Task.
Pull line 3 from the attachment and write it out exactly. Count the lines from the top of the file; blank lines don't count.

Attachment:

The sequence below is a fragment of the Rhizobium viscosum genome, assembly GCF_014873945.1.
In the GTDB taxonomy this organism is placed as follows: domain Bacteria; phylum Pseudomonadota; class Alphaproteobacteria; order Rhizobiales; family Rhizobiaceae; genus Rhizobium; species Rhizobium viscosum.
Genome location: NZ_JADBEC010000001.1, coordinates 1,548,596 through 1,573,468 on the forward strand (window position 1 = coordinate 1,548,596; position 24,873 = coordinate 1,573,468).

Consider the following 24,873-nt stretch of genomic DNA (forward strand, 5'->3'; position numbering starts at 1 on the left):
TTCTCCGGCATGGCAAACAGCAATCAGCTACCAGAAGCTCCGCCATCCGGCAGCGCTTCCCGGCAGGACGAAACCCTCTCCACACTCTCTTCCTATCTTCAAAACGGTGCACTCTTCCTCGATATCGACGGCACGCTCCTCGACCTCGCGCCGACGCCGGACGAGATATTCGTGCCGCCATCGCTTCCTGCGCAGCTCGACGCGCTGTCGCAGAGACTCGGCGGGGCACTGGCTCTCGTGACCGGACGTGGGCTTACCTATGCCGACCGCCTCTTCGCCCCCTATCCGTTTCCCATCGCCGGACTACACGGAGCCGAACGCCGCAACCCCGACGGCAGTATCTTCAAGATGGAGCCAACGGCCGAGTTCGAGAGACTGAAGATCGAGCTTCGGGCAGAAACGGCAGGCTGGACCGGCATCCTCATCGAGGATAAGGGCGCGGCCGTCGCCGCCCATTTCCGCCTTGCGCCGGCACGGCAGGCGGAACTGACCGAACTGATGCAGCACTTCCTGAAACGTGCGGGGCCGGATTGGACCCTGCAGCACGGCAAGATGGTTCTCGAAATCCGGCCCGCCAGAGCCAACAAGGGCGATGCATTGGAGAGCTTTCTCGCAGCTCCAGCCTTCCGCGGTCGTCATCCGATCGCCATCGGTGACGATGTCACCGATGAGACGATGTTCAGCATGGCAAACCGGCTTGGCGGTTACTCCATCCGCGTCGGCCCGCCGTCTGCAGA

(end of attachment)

Genome location: NZ_JADBEC010000001.1, coordinates 1,548,596 through 1,573,468 on the forward strand (window position 1 = coordinate 1,548,596; position 24,873 = coordinate 1,573,468).